Food tours have sprouted up across the region, capitalizing on public appetite for culinary experiences outside of sit-down meals. Many focus on a specific neighborhood — such as Capitol Hill, Georgetown, or Shaw — and combine lessons on local history and landmarks with hors d’oeuvres.
Plant eaters can hit vegan spots on U Street NW and H Street NE with DC Vegan Tours, which launched in March. Customers can also opt to focus on a single cuisine: DC Metro Tours offers an Ethiopian food crawls, and Mangia DC Food Tours focuses on Italian.
This round-up also includes road trip options for tours in Richmond, Charlottesville, Baltimore, and Frederick
With more than 20 culinary tours in Virginia, Maryland and D.C., this service has neighborhood jaunts through Capitol Hill, Georgetown, and Eastern Market. It also offers a three-hour Little Ethiopia Food Tour ($56) that introduces visitors to the injera bread and doro wat (chicken stew) of U Street. In Virginia, tours of Alexandria and Leesburg combine architecture, history, and local cuisine.
Billing itself as DC’s first and only vegan walking tour, DC Vegan Tours combines food history with stops at NuVegan Café and Sticky Fingers on its U Street Vegan Food and History Tour ($49). An H Street Vegan Food and Street Art Tour includes time for perusing colorful murals and tasting samples at Hempburger Café & Juice bar and Fare Well.
Foodies can name their own price to get into the Eastern Market Pastries Tour, which explores historic sites on Capitol Hill and ends with indulgences at Eastern Market. (Tour guests purchase their own snacks). It’s currently the walking tour’s only public food experience, though the group arranges two private events: A Georgetown Cupcake Walking Tour and a U Street History and Food Tour.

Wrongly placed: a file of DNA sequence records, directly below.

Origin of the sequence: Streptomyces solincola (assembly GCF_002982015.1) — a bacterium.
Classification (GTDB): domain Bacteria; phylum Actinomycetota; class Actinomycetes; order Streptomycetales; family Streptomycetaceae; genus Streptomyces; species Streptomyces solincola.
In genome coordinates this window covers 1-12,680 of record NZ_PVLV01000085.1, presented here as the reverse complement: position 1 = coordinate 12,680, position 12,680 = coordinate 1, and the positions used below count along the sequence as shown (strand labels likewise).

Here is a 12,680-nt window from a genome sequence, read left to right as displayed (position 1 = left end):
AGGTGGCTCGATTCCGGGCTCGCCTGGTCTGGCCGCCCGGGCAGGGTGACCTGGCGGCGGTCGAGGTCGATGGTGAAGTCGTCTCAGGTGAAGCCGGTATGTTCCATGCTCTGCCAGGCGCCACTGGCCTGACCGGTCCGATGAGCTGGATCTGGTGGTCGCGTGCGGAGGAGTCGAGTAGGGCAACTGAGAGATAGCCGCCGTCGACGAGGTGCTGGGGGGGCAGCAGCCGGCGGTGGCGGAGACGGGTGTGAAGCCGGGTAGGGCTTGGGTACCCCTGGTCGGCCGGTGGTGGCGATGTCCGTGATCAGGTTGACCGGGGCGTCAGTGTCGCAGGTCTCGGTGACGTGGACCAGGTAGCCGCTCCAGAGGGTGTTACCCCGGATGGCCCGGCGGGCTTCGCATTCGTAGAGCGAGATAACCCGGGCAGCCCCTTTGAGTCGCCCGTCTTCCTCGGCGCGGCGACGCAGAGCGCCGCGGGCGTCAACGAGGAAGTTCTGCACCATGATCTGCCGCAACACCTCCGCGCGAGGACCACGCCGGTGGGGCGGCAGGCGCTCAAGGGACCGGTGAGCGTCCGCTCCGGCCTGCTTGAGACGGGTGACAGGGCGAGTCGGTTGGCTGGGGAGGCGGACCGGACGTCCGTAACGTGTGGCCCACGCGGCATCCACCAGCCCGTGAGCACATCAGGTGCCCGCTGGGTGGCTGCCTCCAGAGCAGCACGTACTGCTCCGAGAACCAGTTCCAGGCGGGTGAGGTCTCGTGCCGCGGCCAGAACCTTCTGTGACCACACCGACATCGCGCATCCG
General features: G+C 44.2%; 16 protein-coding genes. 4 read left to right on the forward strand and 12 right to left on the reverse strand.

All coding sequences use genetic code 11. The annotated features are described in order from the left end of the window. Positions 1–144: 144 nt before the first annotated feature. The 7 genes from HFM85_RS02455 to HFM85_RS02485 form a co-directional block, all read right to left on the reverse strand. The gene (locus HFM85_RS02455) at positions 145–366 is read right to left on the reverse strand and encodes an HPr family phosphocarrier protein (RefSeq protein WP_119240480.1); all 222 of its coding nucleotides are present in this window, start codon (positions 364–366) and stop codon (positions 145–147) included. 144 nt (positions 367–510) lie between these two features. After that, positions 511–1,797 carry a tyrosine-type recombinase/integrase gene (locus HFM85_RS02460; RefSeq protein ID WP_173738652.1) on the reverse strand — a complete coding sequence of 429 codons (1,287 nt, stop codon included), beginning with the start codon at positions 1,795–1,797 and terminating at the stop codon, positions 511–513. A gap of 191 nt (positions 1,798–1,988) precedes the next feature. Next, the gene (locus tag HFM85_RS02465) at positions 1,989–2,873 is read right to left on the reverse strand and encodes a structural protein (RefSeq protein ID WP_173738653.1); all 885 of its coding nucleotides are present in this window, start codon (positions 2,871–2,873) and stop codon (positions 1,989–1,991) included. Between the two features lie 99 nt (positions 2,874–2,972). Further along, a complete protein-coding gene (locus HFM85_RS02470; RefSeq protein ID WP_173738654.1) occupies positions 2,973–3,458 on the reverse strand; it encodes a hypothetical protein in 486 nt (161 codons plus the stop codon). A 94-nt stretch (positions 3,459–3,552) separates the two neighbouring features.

Mangia’s Italian Food Tour ($68) explores Dupont Circle’s Italian immigrant history with stops at four local eateries. The three-hour Georgetown Foodie Tour ($68) pays a visit to historic houses — including Julia Child’s former home — and hits several restaurants for samples.
A Georgetown Food Tour stops for doughnuts and checks out Martin’s Tavern, the Prohibition-era bar loved by presidents. This group also offers a Boutique Old Town Alexandria Food Tour and a U Street Food Tour (all $89).
Baltimore’s newest food tour operator takes visitors to five spots in either Fells Point ($70) or Mount Vernon ($90). Guests can learn about Fells Point’s maritime history while enjoying stops at Pitango Bakery & Co. and Rye and Broadway Market. They can also get a history lesson at the Maryland Historical Society before heading to Cazbar for Turkish cuisine, Helmand for Afghani food and rooftop bar Topside for dessert and cocktails. The tour operator said it plans to add tours in Federal Hill and corporate tours of Little Italy this fall.
DC Metro’s sister tour in Baltimore offers several neighborhood walking tours that take in the sights and bites of Mount Vernon, Fells Point, Federal Hill, and Little Italy ($62-$65). It also arranges private group tours of Lexington Market and Cross Street Market. The tours blend history, architecture, and local food during the three-hour excursions. The tour company also offers culinary events in Annapolis, Frederick, and Loudoun County, Virginia.
Enjoy a local brew and half a dozen bites while learning about the culture and architecture in historic Frederick. The three-hour tour ($65) could include samples of cheese, pizza, and chocolate.
Upgrade a trip to the Shenandoah Valley with a food tour of historic downtown Charlottesville with Taste of Virginia. The three-hour excursions take place during the afternoon ($59) and during the evenings ($79).
River city offers diners a choice of five neighborhood walking tours in Richmond that include stops in restaurants, cafes, markets, and ice cream shops. Get a history less in Petersburg, downtown, Carrytown, Church Hill, and the Arts District ($56.60-$69.90), which includes stops at local art galleries.